Images of this Property
11 images: Press to view larger or scroll sideways to see more. Contribution from Jason Allard, Uncommon Sense Media
About this Property
Davis Dairy occupied the ground-floor retail location of this home since we don’t know when — a long time. A fire on the third floor broke out in May, 2020, and forced the Jewish deli to close. They made the decision in February, 2021, not to reopen the retail store but to continue a wholesale business.
The home is 2 and three-quarter stories (according to the tax records), with a rare double-gable roof line on the south side of the third floor. The north side of the third floor features a large dormer bay. It is wood frame construction with brown-stained wood shingle on the upper stories and concrete block facing on the commercial first floor. A storefront is diagonally placed (kitty-corner) on the northwest wall with a commercial plate glass window on the north and west sides. A large bay window is above the storefront on the second floor.
In April the third floor and roof were ripped off and the structure was left open to the elements for about six weeks. At the end of May a new third floor was added, this time, with straight walls to create a full size third floor. No roof has been added yet.
Not much found yet. This side of town has not been documented in very early Sanborn Insurance Maps. The earliest map we could find so far with this house on the corner of Hope (early maps label it as East Street/Ave) and Braman was from 1920-1921, Volume 2, Sheet 85.
Zillow and Realtor.com do not list this property for sale, and tax history shows the most recent sale as 2013.
#In the News
An additional remembrance from the Jewish Rhody online by M. Charles Bakst
Providence’s kosher market Davis Dairy closes for good
by Gail Ciampa Providence Journal | February 16, 2021 (abridged)
What the Davis family built in Providence will not soon be forgotten. The taste of many people’s childhoods and history were etched at Davis Dairy Products.
But after a fire destroyed the Hope Street building housing their business in May , they’ve decided not to reopen their Jewish kosher deli market, the last of its kind in Providence, where there once were many.
“Our decision to close the retail store was extremely difficult,” said Mark Glazer, co-owner with wife Lori Davis Glazer and father-in-law Joslin “Josh” Davis. It has been part of their family since 1906.
“We have sold delicacies such as fresh-cooked corned beef, chopped liver, pastrami and hand-sliced Nova Scotia lox, as well as our fresh cream cheese,” he said. “And, of course, we have also always carried a large selection of kosher groceries.”
The lox brought in customers from all over New England, Glazer added.
“We have felt like such an integral part of the Jewish community and know that our family and our customers will feel this tremendous loss.”
Leslie Y. Gutterman, rabbi emeritus of Temple Beth-El in Providence, remembered Davis Dairy this way: “It was one of the places I saw all manner of Jews gathering together.” It didn’t matter if they were Reform, Orthodox, cultural or religious — Davis was a place they shared, he said.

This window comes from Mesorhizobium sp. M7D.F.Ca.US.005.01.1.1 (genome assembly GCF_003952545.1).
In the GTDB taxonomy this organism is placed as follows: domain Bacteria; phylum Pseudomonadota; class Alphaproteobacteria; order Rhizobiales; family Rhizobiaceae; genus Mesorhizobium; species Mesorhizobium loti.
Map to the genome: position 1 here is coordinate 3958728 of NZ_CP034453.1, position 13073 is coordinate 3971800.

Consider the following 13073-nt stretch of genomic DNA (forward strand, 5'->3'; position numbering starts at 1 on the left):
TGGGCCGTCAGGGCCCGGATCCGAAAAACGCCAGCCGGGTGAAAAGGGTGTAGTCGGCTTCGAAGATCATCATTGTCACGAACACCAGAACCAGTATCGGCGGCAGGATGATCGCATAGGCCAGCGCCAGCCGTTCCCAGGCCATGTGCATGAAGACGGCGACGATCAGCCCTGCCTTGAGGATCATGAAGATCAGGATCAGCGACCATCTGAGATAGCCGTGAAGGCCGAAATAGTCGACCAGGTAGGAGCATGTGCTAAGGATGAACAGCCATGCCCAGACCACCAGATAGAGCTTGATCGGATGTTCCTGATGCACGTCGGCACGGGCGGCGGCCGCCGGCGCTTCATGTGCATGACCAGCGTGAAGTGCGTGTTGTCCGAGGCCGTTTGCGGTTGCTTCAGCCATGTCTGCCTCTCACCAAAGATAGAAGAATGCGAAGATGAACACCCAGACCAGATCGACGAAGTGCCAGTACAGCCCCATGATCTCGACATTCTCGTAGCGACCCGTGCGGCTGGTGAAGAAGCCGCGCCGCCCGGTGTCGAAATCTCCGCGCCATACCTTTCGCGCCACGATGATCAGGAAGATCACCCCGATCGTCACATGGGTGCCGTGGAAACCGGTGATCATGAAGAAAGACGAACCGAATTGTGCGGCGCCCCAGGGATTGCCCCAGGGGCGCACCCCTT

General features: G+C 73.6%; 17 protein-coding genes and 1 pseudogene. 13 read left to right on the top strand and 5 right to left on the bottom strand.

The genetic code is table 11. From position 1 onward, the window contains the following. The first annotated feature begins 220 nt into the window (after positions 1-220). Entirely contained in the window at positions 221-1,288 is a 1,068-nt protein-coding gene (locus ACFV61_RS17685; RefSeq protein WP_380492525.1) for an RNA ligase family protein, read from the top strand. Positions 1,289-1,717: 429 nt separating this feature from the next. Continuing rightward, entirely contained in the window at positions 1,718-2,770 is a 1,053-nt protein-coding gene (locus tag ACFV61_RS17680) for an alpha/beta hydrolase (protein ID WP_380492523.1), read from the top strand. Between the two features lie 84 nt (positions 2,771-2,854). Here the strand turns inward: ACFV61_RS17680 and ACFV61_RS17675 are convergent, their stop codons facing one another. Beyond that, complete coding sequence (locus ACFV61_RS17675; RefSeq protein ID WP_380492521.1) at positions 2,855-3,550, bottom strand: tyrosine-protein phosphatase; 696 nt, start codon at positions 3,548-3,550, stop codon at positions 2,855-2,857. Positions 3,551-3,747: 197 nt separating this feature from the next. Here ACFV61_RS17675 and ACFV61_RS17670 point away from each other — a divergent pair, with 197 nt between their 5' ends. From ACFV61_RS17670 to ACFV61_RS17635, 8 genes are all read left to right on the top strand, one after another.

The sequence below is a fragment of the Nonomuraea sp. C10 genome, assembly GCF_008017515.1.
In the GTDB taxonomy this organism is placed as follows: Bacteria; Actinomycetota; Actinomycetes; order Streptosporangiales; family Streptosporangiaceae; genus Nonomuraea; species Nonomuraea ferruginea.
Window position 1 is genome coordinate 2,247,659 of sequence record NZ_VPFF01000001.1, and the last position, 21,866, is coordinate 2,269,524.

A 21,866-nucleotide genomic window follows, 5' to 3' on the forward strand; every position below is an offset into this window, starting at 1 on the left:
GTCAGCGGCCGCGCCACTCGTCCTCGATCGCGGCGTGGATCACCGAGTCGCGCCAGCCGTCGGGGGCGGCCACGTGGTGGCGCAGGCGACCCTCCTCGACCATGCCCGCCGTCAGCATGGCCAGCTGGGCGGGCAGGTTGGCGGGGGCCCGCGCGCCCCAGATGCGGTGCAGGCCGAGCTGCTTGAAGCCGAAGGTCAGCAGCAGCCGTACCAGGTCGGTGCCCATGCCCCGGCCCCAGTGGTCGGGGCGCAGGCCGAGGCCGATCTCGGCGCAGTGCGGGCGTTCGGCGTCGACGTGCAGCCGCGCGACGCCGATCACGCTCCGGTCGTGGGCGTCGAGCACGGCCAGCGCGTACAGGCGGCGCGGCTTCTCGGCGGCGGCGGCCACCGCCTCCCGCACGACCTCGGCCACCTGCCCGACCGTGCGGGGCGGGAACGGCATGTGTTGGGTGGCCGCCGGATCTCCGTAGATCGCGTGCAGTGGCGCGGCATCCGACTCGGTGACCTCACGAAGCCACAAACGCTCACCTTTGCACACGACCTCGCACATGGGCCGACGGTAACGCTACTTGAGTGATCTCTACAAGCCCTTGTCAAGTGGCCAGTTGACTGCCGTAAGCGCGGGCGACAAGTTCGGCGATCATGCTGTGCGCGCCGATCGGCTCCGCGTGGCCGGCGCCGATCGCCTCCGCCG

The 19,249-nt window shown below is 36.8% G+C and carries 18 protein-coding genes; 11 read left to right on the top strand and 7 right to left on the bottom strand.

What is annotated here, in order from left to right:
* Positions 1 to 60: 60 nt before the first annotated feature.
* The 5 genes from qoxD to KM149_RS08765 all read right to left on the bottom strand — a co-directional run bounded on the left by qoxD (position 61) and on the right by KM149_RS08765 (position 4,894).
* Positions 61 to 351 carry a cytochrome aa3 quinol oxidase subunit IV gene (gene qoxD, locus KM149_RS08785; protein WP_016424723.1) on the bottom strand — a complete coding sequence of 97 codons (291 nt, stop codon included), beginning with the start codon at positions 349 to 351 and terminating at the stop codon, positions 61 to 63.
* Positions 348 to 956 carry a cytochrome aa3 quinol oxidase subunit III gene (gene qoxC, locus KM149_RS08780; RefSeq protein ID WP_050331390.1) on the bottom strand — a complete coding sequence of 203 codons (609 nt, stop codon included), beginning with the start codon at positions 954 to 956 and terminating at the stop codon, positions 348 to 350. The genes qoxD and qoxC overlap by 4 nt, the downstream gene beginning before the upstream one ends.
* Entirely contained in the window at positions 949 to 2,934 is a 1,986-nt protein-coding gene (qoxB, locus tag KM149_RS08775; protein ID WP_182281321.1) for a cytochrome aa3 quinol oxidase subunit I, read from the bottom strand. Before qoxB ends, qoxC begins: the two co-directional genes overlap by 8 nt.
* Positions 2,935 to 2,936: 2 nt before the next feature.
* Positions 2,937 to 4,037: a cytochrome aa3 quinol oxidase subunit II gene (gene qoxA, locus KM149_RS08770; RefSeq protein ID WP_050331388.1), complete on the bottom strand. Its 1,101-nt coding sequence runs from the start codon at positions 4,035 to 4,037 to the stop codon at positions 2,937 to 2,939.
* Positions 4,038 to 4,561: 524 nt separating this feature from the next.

He loved that they sold food not imitated by other places.
“I remember them cutting lox so thin you could see through it,” he said. Buying containers with their herring in cream sauce was a special delight.
“It was always predictable and wonderful, and the closest we could get to a real New York delicatessen here.”
The good news is that the wholesale business, which has spanned New England and parts of the Midwest, will continue, Glazer said. It has serviced supermarkets, restaurants, stores, camps, hospitals and senior homes, he said.
Glazer said the family has been in contact with Jeff Ingber and Freda Ronkin, who plan to open Bubbies Market and Deli nearby on Hope Street. Davis’ lox, and other products, will be sold there.
But this is not the day to look forward, but to remember what made Davis Dairy unique.
Glazer said they will miss seeing their customers and all the chatting they shared.
While waiting in line, customers could catch up on what was new in the schools and synagogues, and in their lives, Glazer said.
“Many times, we would hear about engagements and births, often before extended family. Sadly, we were also one of the first to be called after a death in the family,” he said.
It’s been like this for generations.
“Children who came shopping would often get a pickle or a cookie,” he recalled. “We have watched so many grow up and get married and then bring their own children in to see us.”
People on social media have reacted to the closing, especially since they can’t gather anywhere but virtually. They recounted “out of this world” sour cream, jars of gefilte fish, the best pickles and sour tomatoes, and the names of those working the counter.
M. Charles Bakst, a retired Providence Journal political columnist, posted the news on Facebook after receiving an email from the owners announcing the closure over the weekend.
He called it the “end of an era in R.I. Jewish circles.”
“Elizabeth [Bakst’s wife] and I will miss this place — the food and the schmoozing — dearly. Indeed, we shopped there for decades and were among its very last customers, stopping in only hours before the fire,” he wrote.
It was a late-night fire back on May 19 that badly damaged the building at 721 Hope St. and made it unusable.
“The fire started in the apartment on the third floor, but we do not know the actual cause,” Glazer said.
What is understood is that it may have closed a business, but it won’t extinguish the memories that remain from decades and decades of fine food and conversation.
Captured April 9, 2021 from https://www.providencejournal.com/story/entertainment/dining/2021/02/16/providence-kosher-market-davis-dairy-closes-after-114-years/6752062002/